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22 Aug, 2018 06:49

South Africa’s land expropriation could trigger default, warns agricultural bank

South Africa’s land expropriation could trigger default, warns agricultural bank

Seizing privately-owned land without compensation could be costly for the South African economy. The government would be forced to bail out banks as farmers stop investing and paying off debts, warns state-owned Land Bank.

The government's new decree on land reform could trigger defaults that would cost the economy 41 billion rand ($2.8 billion) if the bank’s rights as a creditor are not protected, according to the lender. Land Bank is an agricultural bank guided by a government mandate to provide financial services to the commercial farming sector and agri-business.

South African President Cyril Ramaphosa announced this month that his government is enforcing a change in the constitution to allow the expropriation of land without compensation. According to the ruling Africa National Congress party (ANC), the white minority in the country still own most of the land more than two decades after the end of apartheid.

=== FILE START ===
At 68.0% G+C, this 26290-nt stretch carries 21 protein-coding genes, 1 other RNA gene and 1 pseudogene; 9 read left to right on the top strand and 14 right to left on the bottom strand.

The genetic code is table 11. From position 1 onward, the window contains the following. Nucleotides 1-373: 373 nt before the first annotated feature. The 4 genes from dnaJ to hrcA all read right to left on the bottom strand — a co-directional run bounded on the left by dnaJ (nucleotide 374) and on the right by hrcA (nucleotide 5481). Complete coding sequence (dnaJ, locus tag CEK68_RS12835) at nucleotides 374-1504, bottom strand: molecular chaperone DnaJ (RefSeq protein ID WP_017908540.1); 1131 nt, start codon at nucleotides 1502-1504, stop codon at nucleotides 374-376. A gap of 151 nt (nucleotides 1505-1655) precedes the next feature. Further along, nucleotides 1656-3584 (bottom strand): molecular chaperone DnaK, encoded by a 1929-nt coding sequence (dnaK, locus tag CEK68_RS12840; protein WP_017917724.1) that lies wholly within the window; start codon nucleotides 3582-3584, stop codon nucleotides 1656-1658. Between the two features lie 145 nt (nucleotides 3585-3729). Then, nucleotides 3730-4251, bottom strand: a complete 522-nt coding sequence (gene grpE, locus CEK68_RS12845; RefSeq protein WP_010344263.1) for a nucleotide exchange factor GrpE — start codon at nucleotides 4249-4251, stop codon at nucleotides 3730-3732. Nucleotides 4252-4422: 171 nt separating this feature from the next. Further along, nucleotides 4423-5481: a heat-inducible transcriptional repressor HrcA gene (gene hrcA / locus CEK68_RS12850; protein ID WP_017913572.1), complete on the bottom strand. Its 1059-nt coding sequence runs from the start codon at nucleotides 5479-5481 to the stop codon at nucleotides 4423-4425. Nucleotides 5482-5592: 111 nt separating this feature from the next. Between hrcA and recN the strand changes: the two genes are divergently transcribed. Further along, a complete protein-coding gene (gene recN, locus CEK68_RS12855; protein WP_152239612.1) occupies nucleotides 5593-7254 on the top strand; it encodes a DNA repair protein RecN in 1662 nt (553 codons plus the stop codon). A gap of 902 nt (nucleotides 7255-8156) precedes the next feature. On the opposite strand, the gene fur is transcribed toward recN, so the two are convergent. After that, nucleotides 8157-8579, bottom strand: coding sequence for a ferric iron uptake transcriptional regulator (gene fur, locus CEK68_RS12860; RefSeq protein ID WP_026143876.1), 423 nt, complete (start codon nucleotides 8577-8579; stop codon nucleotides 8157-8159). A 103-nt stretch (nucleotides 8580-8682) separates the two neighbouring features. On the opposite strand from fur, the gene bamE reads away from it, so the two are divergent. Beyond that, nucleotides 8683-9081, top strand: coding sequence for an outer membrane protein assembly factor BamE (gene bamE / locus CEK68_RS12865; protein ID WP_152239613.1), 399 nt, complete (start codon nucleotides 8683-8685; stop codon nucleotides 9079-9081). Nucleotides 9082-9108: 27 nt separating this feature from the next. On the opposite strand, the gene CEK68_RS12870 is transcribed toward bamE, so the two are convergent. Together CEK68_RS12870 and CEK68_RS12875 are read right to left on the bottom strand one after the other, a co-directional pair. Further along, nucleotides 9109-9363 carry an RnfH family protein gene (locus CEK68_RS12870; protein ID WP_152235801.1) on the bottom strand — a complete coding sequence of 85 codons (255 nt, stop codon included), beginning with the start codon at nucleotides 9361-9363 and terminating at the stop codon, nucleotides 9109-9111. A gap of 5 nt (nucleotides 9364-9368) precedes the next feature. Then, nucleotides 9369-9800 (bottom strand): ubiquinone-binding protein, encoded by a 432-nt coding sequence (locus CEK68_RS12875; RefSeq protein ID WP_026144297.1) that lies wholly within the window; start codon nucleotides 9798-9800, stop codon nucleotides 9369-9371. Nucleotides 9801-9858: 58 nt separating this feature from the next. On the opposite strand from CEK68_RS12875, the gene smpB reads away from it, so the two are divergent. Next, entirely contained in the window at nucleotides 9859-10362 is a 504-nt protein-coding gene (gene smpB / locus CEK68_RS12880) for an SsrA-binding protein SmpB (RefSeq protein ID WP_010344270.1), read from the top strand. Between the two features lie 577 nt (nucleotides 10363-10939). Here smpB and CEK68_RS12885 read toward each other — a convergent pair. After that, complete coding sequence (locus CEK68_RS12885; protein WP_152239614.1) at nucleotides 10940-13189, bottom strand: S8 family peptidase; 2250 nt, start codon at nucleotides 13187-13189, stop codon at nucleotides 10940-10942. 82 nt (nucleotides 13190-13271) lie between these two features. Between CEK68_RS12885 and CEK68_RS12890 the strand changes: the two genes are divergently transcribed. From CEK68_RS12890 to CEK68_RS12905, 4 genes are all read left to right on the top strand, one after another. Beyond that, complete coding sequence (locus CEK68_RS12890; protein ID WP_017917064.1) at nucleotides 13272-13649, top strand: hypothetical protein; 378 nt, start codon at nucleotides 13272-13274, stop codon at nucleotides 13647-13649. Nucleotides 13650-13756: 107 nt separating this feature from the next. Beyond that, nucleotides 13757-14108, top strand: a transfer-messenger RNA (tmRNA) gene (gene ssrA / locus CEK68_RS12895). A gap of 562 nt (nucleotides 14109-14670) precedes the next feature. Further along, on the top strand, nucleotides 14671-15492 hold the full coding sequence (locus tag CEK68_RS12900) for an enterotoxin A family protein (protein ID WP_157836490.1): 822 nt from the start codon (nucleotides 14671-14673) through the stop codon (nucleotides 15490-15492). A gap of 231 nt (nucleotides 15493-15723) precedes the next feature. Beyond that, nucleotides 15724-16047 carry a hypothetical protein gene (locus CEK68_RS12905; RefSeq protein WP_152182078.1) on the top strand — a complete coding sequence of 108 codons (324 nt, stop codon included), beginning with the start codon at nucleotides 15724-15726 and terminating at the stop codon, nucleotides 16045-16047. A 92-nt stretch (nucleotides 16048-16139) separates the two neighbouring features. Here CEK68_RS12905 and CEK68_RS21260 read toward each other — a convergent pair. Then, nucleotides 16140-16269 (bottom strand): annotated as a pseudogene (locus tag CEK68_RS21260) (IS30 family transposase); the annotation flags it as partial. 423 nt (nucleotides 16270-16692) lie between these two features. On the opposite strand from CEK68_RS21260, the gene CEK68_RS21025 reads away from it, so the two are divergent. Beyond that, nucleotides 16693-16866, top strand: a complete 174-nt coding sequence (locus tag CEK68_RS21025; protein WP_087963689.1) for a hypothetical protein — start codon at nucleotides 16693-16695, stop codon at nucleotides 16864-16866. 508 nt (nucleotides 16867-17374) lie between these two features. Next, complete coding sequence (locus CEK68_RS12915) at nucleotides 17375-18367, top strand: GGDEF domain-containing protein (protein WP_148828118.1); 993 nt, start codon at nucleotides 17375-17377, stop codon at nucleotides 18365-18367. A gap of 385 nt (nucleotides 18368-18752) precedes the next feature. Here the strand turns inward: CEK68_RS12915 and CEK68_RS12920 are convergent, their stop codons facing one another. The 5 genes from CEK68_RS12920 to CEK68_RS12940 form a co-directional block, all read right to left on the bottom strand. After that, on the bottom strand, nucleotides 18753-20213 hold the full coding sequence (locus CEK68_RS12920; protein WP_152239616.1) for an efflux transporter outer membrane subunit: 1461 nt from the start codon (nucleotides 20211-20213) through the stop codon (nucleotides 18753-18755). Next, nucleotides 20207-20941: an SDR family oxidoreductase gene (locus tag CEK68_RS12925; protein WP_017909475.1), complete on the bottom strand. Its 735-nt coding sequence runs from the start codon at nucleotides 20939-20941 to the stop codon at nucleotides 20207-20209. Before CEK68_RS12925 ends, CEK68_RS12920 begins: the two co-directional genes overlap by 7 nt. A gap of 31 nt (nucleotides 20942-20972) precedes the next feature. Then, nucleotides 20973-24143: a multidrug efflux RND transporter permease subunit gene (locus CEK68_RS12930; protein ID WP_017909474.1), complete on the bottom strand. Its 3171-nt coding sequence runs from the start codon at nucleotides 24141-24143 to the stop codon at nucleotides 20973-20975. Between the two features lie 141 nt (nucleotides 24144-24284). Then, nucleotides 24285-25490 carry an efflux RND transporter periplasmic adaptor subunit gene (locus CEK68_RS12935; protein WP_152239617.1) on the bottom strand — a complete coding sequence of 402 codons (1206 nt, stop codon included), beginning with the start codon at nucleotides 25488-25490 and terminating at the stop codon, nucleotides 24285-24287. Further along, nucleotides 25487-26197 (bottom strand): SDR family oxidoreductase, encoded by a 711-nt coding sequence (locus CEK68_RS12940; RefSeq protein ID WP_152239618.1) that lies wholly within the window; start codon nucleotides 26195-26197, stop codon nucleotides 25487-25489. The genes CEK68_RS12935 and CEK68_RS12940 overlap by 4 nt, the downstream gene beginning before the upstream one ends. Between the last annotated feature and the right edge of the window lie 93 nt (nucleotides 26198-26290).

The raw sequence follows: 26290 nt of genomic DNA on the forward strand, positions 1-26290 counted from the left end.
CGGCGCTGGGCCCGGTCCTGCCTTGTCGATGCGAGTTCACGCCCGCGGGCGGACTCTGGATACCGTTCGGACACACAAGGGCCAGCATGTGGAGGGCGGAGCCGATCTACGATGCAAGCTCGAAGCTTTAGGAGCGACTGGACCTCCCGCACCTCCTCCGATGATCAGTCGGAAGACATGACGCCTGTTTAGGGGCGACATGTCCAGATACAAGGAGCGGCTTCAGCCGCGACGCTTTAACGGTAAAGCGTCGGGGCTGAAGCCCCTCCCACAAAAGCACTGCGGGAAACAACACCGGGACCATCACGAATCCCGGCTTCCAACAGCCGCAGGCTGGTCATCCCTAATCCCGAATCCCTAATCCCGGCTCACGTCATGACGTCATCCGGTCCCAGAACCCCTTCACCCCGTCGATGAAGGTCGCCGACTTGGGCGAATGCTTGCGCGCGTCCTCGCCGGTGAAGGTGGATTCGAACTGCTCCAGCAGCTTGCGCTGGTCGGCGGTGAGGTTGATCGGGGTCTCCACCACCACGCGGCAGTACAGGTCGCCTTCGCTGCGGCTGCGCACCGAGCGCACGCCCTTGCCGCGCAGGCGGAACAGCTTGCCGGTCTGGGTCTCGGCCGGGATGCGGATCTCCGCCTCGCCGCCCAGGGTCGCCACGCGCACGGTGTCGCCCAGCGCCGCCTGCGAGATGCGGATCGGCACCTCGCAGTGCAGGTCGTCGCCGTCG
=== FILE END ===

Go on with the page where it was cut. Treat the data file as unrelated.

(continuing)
The ANC wants to redistribute the land confiscated from white farmers to the black citizens of the country. Land Bank chairman Arthur Moloto said expropriation without compensation would immediately cost the bank 9 billion rand (about $620 million).

“A cross default clause would be triggered should we fail to pay when these debts fall due because of inadequate liquidity or lack of alternative sources of funding,” Moloto said.

“This would make our entire 41 billion rand funding portfolio due and payable immediately, which we would not be able to settle. Consequently, government intervention would be required to settle our lenders,” he added.

A badly-run land reform program would hurt his bank’s capital, Moloto said. “A poorly executed expropriation without compensation could result in the main sources of funding drying up as investors might not be willing to continue funding Land Bank in particular, or agriculture in general.”

Since the end of apartheid in 1994, the ANC has followed a “willing-seller, willing-buyer” model. Under the plan, the government buys land from white landowners and redistributes it among black citizens of the country. However, the land reform program has not brought the results the ANC wants.

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